Human dignity, then, exists as the operative norm of human action before it exists as an explicit concept produced through human reflection. This is especially obvious given the fact that talk of “human dignity” in precisely those terms has an identifiable history; as Lonergan rightly notes, concepts have dates. Had the concept of human dignity never arisen in human societies, we would nonetheless still be performing our dignity in treating ourselves as an end and not a means; we would still treat ourselves with such dignity! (Though, sadly, we would still be failing to consistently treat others in this way.) What is foundational here, therefore, is not concepts or ideas but performance, or operations, which are the true a priori at the root of human cognitional and volitional activity.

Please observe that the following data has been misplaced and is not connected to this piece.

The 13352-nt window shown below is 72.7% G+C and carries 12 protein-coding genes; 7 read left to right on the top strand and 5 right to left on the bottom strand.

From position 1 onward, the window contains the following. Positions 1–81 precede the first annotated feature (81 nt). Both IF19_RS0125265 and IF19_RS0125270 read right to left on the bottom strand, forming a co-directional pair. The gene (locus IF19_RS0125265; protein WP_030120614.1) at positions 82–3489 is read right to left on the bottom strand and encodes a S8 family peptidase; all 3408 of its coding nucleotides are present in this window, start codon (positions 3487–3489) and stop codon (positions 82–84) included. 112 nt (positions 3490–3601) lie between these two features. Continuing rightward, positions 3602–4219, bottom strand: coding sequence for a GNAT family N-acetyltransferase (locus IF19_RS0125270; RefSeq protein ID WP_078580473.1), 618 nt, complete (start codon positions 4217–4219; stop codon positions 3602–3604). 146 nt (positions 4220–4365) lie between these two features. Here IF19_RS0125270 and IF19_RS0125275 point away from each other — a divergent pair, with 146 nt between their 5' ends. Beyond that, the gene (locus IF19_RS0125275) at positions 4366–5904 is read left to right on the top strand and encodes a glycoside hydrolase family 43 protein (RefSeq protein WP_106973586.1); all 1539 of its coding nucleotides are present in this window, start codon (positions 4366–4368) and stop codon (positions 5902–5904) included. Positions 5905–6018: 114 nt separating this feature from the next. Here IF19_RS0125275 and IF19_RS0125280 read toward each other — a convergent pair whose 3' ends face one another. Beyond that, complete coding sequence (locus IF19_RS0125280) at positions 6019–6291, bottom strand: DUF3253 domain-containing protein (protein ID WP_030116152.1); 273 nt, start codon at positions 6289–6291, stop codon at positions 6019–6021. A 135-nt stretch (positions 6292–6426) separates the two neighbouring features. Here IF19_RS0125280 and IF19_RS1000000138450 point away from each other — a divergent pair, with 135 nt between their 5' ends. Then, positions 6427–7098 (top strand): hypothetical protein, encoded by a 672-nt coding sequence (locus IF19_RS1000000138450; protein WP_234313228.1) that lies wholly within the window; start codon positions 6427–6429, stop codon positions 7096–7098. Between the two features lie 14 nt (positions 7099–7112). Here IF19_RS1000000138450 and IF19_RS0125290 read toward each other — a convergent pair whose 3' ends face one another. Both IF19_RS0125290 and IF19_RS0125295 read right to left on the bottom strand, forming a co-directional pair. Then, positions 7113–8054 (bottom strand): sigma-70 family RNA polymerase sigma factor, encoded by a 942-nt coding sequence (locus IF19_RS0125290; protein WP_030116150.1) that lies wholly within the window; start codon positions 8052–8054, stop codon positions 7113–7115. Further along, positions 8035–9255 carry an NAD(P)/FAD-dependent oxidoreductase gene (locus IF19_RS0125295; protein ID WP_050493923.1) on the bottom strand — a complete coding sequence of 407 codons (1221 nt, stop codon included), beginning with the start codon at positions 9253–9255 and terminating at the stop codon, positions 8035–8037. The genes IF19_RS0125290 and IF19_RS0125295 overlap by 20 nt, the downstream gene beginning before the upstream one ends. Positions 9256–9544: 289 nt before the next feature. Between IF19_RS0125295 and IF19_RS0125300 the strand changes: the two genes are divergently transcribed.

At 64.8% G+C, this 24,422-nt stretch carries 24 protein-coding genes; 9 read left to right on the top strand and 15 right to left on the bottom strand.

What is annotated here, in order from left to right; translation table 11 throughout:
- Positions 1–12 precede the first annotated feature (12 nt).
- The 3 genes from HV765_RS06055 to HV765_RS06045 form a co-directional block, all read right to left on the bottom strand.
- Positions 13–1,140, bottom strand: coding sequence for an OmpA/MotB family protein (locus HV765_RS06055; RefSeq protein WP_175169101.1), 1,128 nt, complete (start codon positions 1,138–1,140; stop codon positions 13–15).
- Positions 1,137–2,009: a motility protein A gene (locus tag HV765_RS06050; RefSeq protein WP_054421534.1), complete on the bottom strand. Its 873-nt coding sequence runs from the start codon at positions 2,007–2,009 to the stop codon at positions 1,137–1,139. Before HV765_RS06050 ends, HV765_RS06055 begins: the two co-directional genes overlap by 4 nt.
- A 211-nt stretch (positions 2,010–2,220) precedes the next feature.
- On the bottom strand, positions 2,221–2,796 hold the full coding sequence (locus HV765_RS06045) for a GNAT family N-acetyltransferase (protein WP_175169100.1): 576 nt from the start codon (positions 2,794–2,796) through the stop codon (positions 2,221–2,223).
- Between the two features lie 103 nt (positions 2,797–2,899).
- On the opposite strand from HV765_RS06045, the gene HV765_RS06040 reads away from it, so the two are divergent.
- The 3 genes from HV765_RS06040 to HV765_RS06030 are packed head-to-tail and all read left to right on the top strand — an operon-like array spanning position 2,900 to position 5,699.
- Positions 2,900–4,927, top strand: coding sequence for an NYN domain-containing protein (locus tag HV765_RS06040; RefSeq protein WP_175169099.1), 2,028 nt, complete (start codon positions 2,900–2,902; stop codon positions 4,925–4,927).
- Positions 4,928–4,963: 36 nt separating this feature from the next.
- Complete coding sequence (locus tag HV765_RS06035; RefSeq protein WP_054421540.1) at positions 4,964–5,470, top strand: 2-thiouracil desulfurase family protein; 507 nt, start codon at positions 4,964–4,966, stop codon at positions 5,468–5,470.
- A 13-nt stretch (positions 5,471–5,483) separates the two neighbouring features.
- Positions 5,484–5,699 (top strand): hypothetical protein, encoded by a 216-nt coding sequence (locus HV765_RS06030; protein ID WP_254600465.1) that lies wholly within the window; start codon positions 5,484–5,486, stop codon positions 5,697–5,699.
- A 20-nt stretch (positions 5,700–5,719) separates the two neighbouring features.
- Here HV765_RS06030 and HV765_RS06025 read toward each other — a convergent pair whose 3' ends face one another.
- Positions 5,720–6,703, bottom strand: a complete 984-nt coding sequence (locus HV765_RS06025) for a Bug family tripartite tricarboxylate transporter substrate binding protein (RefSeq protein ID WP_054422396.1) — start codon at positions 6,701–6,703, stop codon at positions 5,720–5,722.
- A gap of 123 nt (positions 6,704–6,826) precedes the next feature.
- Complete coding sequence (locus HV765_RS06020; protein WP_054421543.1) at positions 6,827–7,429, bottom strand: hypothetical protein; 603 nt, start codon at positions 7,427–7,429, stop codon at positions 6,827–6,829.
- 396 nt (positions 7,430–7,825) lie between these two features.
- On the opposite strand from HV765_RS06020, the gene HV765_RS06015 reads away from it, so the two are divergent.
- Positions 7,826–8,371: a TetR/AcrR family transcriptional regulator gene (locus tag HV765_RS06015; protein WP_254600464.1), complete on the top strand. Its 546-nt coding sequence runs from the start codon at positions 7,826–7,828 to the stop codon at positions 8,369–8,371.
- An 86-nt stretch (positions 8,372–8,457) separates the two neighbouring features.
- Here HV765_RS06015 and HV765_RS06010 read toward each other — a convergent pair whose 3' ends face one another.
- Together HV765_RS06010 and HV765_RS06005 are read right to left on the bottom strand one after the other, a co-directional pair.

This turn to our interiority reveals that we spontaneously, in each and every choice, treat ourselves as an end and not a means, precisely because we seek our own happiness. This desire for our flourishing as an end is the structure of our every conscious choice whether we ever come to knowledge of it or not (in fact, most never will). But that it is true can be verified by any individual, simply by asking questions of his or her own choices and thereby seeking to uncover the intelligibility of those choices in attending to the conscious process that brought them about.
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